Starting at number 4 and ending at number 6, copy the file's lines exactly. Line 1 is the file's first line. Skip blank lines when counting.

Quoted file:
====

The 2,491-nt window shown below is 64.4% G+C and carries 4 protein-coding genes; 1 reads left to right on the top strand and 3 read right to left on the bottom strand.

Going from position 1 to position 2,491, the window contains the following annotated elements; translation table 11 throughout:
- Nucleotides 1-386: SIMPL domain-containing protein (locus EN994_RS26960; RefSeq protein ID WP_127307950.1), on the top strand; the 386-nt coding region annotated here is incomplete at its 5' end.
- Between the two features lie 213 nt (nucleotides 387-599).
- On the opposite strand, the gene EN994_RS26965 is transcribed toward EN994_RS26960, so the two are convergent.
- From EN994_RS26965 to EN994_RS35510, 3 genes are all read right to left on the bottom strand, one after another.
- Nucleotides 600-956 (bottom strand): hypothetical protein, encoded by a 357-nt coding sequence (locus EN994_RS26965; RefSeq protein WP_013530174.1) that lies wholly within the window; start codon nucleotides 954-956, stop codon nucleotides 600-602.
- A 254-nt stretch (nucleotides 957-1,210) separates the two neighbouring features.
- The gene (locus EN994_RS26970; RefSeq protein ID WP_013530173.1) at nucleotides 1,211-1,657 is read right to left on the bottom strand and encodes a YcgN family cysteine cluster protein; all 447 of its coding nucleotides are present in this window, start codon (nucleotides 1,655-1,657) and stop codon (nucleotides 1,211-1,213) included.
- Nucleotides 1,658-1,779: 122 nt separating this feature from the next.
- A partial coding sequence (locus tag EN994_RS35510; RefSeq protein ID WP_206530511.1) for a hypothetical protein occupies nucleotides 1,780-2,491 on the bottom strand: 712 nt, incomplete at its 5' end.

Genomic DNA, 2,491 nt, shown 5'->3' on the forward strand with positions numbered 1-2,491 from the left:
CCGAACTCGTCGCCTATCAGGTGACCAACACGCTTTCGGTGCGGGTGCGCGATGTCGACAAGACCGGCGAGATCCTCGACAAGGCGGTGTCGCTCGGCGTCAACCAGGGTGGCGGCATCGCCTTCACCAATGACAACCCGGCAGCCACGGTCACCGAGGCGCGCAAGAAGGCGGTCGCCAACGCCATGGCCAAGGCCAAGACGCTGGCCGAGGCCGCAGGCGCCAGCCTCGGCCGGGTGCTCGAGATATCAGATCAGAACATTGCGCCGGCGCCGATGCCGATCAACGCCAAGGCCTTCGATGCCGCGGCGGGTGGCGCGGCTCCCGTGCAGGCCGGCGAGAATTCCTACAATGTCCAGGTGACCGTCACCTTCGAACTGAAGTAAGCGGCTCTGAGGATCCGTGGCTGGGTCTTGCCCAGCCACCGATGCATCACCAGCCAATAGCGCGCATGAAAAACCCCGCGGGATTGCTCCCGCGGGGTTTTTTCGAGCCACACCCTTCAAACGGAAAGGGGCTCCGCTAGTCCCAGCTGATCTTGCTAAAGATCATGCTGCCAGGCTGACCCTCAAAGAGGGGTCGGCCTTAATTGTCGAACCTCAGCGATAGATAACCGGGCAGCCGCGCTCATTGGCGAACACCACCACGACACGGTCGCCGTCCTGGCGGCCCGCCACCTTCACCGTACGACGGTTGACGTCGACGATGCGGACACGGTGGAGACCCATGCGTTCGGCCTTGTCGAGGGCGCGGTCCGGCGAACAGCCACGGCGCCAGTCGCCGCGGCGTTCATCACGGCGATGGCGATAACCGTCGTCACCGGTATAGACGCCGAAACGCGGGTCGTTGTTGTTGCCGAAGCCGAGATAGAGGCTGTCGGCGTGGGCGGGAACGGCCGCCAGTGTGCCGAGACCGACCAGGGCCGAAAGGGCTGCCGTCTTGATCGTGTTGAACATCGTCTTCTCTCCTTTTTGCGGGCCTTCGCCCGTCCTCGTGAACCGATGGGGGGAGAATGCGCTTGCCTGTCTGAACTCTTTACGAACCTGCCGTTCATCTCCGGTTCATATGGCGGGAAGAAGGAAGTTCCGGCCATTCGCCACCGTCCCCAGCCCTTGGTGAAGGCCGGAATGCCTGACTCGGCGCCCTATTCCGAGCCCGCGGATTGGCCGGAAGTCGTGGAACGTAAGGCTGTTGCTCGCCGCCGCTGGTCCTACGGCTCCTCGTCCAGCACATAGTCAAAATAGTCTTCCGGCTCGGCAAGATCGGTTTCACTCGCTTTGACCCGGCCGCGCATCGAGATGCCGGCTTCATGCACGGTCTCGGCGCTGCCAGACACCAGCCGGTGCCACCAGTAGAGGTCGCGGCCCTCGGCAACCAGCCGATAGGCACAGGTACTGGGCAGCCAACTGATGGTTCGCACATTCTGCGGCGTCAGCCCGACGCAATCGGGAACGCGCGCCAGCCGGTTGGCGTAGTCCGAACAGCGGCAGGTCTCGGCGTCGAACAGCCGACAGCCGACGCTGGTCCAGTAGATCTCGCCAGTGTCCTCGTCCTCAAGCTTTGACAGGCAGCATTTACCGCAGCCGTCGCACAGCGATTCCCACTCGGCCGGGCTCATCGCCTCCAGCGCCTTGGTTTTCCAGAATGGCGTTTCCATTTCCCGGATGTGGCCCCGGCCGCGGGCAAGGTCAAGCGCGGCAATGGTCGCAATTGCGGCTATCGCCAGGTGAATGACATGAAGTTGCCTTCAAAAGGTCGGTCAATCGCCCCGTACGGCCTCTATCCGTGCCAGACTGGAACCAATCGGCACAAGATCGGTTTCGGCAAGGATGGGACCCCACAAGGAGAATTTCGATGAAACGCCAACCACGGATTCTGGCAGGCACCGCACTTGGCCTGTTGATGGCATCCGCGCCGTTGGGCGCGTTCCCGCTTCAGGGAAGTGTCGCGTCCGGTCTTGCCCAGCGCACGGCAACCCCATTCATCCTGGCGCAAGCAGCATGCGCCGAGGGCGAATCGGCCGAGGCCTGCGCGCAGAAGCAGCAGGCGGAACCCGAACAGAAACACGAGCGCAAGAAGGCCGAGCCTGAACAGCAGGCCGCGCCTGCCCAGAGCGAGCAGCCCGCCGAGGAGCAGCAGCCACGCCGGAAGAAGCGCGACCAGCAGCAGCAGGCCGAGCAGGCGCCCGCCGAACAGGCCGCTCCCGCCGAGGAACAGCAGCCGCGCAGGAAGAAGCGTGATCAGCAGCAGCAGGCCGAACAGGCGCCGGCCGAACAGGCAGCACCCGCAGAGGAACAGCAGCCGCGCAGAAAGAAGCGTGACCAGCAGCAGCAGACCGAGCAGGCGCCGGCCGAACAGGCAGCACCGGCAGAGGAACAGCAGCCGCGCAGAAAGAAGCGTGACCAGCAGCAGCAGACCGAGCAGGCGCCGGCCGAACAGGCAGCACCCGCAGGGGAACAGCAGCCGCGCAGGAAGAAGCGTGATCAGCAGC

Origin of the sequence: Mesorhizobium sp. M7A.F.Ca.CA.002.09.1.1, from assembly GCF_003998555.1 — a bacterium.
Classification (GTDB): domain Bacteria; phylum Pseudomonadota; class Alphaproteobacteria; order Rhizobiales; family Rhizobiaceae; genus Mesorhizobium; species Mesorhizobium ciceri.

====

- Between the two features lie 213 nt (nucleotides 387-599).
- On the opposite strand, the gene EN994_RS26965 is transcribed toward EN994_RS26960, so the two are convergent.
- From EN994_RS26965 to EN994_RS35510, 3 genes are all read right to left on the bottom strand, one after another.